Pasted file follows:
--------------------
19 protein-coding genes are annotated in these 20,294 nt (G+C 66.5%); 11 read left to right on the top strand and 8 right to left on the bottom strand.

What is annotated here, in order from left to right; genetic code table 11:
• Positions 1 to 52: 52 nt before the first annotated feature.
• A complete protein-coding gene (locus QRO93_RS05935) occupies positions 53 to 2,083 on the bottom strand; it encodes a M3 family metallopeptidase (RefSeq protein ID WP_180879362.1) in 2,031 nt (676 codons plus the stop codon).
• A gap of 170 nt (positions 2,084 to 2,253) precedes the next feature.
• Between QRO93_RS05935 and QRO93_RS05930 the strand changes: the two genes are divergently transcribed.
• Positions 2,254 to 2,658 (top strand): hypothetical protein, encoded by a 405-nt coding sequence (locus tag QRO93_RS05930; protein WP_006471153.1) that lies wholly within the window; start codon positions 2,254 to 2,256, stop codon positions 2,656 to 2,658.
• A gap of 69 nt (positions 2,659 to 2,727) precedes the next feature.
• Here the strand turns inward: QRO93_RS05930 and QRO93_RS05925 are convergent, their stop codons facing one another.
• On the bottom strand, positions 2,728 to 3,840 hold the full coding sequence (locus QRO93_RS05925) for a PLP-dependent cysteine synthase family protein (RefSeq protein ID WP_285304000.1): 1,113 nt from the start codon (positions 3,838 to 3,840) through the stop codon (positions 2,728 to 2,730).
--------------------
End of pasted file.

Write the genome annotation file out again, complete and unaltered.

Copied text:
19 protein-coding genes are annotated in these 20,294 nt (G+C 66.5%); 11 read left to right on the top strand and 8 right to left on the bottom strand.

What is annotated here, in order from left to right; genetic code table 11:
• Positions 1 to 52: 52 nt before the first annotated feature.
• A complete protein-coding gene (locus QRO93_RS05935) occupies positions 53 to 2,083 on the bottom strand; it encodes a M3 family metallopeptidase (RefSeq protein ID WP_180879362.1) in 2,031 nt (676 codons plus the stop codon).
• A gap of 170 nt (positions 2,084 to 2,253) precedes the next feature.
• Between QRO93_RS05935 and QRO93_RS05930 the strand changes: the two genes are divergently transcribed.
• Positions 2,254 to 2,658 (top strand): hypothetical protein, encoded by a 405-nt coding sequence (locus tag QRO93_RS05930; protein WP_006471153.1) that lies wholly within the window; start codon positions 2,254 to 2,256, stop codon positions 2,656 to 2,658.
• A gap of 69 nt (positions 2,659 to 2,727) precedes the next feature.
• Here the strand turns inward: QRO93_RS05930 and QRO93_RS05925 are convergent, their stop codons facing one another.
• On the bottom strand, positions 2,728 to 3,840 hold the full coding sequence (locus QRO93_RS05925) for a PLP-dependent cysteine synthase family protein (RefSeq protein ID WP_285304000.1): 1,113 nt from the start codon (positions 3,838 to 3,840) through the stop codon (positions 2,728 to 2,730).